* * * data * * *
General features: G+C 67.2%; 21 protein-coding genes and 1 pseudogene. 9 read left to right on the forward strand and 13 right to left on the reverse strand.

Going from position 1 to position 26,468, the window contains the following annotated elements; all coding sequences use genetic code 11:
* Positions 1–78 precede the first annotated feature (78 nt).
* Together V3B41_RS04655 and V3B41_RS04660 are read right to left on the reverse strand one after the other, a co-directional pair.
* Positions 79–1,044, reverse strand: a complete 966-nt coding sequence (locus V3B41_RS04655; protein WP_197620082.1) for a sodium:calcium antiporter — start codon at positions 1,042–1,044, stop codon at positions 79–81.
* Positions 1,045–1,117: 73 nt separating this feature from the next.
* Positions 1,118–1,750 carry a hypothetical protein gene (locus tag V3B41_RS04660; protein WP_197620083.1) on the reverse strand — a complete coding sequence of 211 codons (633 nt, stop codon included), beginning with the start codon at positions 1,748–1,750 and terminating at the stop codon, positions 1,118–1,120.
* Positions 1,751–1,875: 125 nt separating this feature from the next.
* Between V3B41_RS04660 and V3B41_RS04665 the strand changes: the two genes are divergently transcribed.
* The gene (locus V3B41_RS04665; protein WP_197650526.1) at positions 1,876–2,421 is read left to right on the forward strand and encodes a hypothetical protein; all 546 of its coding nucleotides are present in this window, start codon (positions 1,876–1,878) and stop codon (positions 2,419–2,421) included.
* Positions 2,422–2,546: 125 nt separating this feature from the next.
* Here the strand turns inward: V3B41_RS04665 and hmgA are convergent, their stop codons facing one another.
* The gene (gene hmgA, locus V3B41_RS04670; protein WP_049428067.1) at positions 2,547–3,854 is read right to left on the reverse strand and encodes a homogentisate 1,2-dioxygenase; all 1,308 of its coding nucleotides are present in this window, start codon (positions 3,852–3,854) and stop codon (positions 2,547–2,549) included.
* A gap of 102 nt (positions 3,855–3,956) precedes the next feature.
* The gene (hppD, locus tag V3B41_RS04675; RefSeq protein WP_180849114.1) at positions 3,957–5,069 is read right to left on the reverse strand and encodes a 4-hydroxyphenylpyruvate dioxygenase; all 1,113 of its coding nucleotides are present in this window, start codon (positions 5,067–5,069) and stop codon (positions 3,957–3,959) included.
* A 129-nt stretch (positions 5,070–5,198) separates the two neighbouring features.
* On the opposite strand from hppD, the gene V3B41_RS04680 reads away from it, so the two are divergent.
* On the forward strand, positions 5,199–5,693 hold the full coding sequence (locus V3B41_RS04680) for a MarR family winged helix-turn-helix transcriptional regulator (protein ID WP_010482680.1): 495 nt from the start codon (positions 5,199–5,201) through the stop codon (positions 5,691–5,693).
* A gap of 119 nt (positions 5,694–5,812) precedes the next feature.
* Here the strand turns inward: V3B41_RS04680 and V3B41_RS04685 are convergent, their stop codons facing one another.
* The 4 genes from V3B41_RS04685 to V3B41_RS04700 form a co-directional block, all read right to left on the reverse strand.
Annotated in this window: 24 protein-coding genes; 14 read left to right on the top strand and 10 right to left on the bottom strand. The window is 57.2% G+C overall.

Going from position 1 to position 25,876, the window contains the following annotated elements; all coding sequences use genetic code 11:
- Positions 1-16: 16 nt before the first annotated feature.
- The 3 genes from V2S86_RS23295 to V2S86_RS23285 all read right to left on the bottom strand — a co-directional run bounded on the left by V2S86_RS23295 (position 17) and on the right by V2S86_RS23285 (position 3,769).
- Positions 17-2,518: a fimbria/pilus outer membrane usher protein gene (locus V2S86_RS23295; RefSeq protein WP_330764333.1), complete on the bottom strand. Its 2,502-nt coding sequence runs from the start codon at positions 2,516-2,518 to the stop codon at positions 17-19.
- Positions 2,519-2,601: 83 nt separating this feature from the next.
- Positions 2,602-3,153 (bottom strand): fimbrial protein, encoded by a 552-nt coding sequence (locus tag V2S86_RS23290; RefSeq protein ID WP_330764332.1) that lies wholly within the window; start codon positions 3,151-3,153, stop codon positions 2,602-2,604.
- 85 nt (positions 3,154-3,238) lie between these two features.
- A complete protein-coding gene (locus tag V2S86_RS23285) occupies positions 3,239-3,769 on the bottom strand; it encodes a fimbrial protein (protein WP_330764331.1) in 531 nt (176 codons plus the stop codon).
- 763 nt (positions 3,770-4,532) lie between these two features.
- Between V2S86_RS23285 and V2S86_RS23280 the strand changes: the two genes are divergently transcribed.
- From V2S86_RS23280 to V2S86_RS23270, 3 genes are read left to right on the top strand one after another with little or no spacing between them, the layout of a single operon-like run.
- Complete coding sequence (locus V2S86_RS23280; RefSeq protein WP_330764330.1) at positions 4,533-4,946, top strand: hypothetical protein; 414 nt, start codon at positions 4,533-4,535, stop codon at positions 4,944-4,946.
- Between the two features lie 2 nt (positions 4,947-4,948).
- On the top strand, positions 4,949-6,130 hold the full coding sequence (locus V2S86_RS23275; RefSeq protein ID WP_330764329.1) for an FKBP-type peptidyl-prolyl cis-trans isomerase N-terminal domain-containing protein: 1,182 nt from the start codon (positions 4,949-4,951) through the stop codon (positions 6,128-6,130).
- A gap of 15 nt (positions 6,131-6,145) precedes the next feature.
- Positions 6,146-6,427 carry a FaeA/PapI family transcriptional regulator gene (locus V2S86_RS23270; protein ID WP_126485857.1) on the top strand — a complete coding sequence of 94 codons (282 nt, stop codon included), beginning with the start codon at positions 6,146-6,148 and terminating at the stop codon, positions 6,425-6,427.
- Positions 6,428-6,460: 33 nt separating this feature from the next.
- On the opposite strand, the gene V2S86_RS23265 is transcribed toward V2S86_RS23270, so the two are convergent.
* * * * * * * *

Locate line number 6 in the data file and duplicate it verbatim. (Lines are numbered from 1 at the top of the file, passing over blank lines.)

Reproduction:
* Positions 1,045–1,117: 73 nt separating this feature from the next.